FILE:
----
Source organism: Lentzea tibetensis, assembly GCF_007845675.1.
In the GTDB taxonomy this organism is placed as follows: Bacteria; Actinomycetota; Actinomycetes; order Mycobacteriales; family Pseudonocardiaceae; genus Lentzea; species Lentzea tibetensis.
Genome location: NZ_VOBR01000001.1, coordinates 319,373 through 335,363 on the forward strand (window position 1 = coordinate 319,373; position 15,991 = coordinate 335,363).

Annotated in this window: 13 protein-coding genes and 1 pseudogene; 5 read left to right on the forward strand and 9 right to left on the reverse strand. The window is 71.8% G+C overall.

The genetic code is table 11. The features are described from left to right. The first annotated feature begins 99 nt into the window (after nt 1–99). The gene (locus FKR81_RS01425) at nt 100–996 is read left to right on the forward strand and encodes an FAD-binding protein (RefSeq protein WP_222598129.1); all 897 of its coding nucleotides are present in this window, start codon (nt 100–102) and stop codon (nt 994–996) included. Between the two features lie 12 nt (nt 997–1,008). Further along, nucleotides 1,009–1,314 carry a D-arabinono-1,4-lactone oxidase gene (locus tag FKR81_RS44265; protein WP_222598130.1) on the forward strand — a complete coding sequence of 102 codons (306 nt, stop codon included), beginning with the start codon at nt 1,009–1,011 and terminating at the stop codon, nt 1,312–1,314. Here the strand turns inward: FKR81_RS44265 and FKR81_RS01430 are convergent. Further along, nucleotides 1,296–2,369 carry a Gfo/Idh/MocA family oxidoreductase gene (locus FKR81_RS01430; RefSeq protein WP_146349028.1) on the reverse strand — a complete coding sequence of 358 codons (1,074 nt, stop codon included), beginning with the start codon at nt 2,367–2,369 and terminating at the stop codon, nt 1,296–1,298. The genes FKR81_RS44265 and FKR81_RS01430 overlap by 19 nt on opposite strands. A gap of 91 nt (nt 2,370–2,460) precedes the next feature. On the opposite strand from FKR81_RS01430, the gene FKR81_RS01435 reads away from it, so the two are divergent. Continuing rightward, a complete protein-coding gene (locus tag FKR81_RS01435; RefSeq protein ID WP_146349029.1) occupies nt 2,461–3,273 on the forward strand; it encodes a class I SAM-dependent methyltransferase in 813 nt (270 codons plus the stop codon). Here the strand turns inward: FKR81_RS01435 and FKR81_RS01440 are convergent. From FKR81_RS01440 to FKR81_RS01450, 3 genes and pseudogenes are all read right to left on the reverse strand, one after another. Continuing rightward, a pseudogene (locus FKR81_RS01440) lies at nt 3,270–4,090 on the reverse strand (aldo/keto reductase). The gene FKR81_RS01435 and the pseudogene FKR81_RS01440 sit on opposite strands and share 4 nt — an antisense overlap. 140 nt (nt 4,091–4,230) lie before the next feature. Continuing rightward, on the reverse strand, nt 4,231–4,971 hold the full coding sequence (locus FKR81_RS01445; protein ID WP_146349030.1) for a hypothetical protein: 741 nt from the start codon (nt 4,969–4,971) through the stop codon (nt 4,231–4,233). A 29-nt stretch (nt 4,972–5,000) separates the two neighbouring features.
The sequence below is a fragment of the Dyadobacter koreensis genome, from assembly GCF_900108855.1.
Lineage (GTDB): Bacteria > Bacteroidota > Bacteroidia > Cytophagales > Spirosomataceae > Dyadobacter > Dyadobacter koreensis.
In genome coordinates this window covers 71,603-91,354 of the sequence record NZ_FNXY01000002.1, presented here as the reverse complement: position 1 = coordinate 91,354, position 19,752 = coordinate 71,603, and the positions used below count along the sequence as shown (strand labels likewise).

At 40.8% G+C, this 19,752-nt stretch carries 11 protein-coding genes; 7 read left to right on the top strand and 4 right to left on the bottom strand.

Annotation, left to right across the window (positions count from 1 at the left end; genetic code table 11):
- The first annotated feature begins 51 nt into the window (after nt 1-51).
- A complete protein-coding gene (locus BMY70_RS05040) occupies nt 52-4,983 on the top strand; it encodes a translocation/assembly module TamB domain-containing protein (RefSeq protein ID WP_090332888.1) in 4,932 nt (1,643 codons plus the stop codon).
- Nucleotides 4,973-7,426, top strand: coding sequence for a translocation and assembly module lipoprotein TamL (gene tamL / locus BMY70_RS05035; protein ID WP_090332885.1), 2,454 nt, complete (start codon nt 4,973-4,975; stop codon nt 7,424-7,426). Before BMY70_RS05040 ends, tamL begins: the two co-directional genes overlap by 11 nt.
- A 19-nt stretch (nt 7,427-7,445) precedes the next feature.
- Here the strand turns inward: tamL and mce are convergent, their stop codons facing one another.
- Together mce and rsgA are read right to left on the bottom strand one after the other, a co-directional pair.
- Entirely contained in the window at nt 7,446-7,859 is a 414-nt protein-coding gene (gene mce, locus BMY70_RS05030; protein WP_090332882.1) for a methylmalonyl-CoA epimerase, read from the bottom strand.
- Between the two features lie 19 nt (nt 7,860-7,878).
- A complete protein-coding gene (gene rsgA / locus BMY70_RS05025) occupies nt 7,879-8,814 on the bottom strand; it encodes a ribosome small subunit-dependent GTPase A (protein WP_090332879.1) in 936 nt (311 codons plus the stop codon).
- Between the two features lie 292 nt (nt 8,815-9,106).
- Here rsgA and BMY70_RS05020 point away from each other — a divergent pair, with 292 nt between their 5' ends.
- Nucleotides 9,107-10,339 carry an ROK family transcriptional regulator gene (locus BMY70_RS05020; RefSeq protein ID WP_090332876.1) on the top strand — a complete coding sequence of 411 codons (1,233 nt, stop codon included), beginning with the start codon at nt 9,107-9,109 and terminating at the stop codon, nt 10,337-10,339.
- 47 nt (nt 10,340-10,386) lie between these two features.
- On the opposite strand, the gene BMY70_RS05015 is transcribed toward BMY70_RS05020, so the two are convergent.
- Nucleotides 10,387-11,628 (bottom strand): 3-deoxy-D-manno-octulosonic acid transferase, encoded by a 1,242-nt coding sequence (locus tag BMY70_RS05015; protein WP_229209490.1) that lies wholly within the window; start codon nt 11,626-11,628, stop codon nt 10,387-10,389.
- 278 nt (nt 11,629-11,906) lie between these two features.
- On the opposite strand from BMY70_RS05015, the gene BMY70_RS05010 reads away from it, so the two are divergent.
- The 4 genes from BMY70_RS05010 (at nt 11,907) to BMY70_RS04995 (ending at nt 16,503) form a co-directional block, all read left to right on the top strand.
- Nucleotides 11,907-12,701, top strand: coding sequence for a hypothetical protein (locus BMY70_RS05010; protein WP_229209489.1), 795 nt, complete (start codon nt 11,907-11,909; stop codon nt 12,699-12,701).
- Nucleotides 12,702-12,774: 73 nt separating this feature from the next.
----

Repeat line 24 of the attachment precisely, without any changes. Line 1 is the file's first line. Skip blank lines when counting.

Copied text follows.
- On the opposite strand, the gene BMY70_RS05015 is transcribed toward BMY70_RS05020, so the two are convergent.